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Corporate leaders urge college presidents to 'talk to us'


​Alan May of Boeing Defense, Space and Security discusses the difficulty of finding skilled workers during a skills summit at Harper College in Illinois.

Photo: Rich Malec/Harper College​

​Executives representing some of the largest manufacturers in the U.S. urged community college presidents to reach out and form partnerships to help them train desperately needed middle-skills workers.

The recent resurgence in American manufacturing has created steep demand for middle-skills workers with math, communication and problem-solving skills, especially in today’s high-tech manufacturing environment. Some middle skills jobs pay more than jobs requiring a bachelor’s degree, with median salaries often eclipsing $50,000.

“Assembly and manufacturing positions are among the toughest roles to fill,” said Alan May, vice president of human resources at Boeing Defense, Space and Security. “Finding this talent is key to meeting increasing customer demand for our products while helping to improve the U.S. economy and bring down unemployment.”

The call for closer college and corporate partnerships came at a skills summit last week at Harper College, located outside Chicago, which brought together human resources executives from Fortune 500 companies and community college leaders from across the country. In addition to manufacturing, the summit attracted executives from other sectors, including retail, health care, logistics/supply chain and information technology, who also reported difficulties in filling middle-skills jobs.

Not in sync

Part of the disconnect between employers and colleges may stem from the difference between their fast-changing business environment and what they say is the often slow pace of changing curricula and programs to meet their needs, according to corporate leaders.

“Frequently, we talk about our speed and education’s speed,” said Molly Steffen, recruiting manager at Caterpillar. “We’ll have a [training] program, then suddenly the technology changes and the job is different.”

Community college presidents acknowledge cumbersome academic processes can be frustrating for both sides, but they say working to close the time gap and collaborating closely with corporate partners to stay ahead of the technology curve can pay off for everyone.

“The stronger the relationship and the communication is between community colleges and employers, and the more we struggle though this journey together, the better opportunity we have to be the right side of the curve.” said Steven Ender, president of Grand Rapids Community College (Michigan).

Bruce Brda, senior vice president of Motorola Solutions, said the explosive growth of high-tech communications and mobile applications and platforms means he can’t predict what his workforce needs will look like in the next five years. However, active communication with community colleges is critical to make sure new employees have skill sets they need to be successful, he added.

“Work is changing drastically and at an even faster pace than previously seen in business,” Brda said. “The skills for future employees continue to evolve, and the only way to stay aligned is to communicate our needs with educators.”

More than just technical skills

Finding workers with the right technical skills is only half the battle, according to employers. They say they often find newly hired employees can’t pass a drug test or turn out to have a poor work ethic.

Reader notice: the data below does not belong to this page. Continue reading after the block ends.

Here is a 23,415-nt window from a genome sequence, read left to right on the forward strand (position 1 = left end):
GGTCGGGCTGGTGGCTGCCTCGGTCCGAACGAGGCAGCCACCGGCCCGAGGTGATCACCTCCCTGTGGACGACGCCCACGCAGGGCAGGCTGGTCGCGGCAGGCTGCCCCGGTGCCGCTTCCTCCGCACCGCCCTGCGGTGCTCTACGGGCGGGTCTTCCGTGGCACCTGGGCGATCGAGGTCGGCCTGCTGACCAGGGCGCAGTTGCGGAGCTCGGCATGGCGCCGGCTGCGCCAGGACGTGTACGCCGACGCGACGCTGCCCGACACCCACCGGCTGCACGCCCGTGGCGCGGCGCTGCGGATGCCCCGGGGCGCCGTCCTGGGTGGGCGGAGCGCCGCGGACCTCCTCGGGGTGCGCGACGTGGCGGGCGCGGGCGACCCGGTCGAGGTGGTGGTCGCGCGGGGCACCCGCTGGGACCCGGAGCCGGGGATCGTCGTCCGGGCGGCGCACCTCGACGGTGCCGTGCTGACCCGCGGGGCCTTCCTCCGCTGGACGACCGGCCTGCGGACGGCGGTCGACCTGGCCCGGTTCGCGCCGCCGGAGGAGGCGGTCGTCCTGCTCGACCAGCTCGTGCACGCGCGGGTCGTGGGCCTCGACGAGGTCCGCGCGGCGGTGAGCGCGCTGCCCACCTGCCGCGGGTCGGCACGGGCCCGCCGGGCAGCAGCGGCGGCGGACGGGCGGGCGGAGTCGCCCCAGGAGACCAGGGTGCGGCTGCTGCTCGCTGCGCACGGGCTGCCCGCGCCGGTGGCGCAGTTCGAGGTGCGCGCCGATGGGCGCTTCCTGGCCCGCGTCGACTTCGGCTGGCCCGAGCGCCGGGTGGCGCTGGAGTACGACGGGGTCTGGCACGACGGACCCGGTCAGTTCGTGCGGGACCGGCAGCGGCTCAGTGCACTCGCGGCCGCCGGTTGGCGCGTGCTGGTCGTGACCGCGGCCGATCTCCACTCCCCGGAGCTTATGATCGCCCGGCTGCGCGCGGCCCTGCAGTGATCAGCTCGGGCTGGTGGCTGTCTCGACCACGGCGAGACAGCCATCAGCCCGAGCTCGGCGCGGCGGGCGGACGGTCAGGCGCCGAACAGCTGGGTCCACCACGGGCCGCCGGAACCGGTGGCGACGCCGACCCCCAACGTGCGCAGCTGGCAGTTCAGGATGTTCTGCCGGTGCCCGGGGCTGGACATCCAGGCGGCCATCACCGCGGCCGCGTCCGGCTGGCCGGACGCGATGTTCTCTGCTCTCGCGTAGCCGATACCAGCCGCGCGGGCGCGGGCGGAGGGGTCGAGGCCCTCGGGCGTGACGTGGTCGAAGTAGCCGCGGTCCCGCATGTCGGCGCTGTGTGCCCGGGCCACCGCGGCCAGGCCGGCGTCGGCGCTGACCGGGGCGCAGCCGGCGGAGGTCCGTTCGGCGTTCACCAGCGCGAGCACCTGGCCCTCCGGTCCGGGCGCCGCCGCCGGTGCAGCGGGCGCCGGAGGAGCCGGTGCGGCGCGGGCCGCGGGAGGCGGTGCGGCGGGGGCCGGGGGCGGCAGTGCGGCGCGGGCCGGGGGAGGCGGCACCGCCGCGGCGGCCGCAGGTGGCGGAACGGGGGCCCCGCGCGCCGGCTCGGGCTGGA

“You can be the best welder we have, but if you don’t show up every day, obviously that’s inefficient for us,” Steffen said. “Especially people new to their careers, they have the world in front of them but they may lose that opportunity if they are unable to fulfill their commitment to work.”

To help combat the problem, community colleges such as Gateway Technical College (GTC) in Wisconsin have begun emphasizing soft skills, including interviewing, personal presentation and communication skills along with technical training.

“We tell our students they’re not applying for a job when they graduate from college, they’re applying for a job when they enroll in college,” said GTC President Bryan Albrecht. “They have to be constantly thinking about what it takes to be successful, and that starts with professionalism, the way you respond to your teachers, businesses on campus and the community.”

A test run through internships

To help close the skills gap and evaluate a student’s work ethic, companies are looking at supporting more paid internships similar to those offered through Harper’s advanced manufacturing program, which promises a paid internship with local manufacturing partners after a student completes four classes. The program recently received a $12.9 million federal grant to replicate the partnership throughout Illinois.

Finding and training middle-skills workers of the future cannot be ignored any longer, according to executives and college presidents. A recent report by Georgetown University predicts the U.S. will be short at least three million high-tech workers by 2018. Summit attendees say the need to find solutions and act quickly has never been more urgent.

“One of the messages of the summit is this: if we are to have a real partnership and a real relationship with corporations, we have to deliver,” said Harper College President Kenneth Ender. “We can’t over-promise, but whatever we take on, we have to deliver.”

The conference was sponsored by the HR Policy Association’s Workforce Development Roundtable, Motorola Solutions, Harper College and the Community College Auto Communities Consortium

Burdick is chief communications officer at Harper College (Illinois).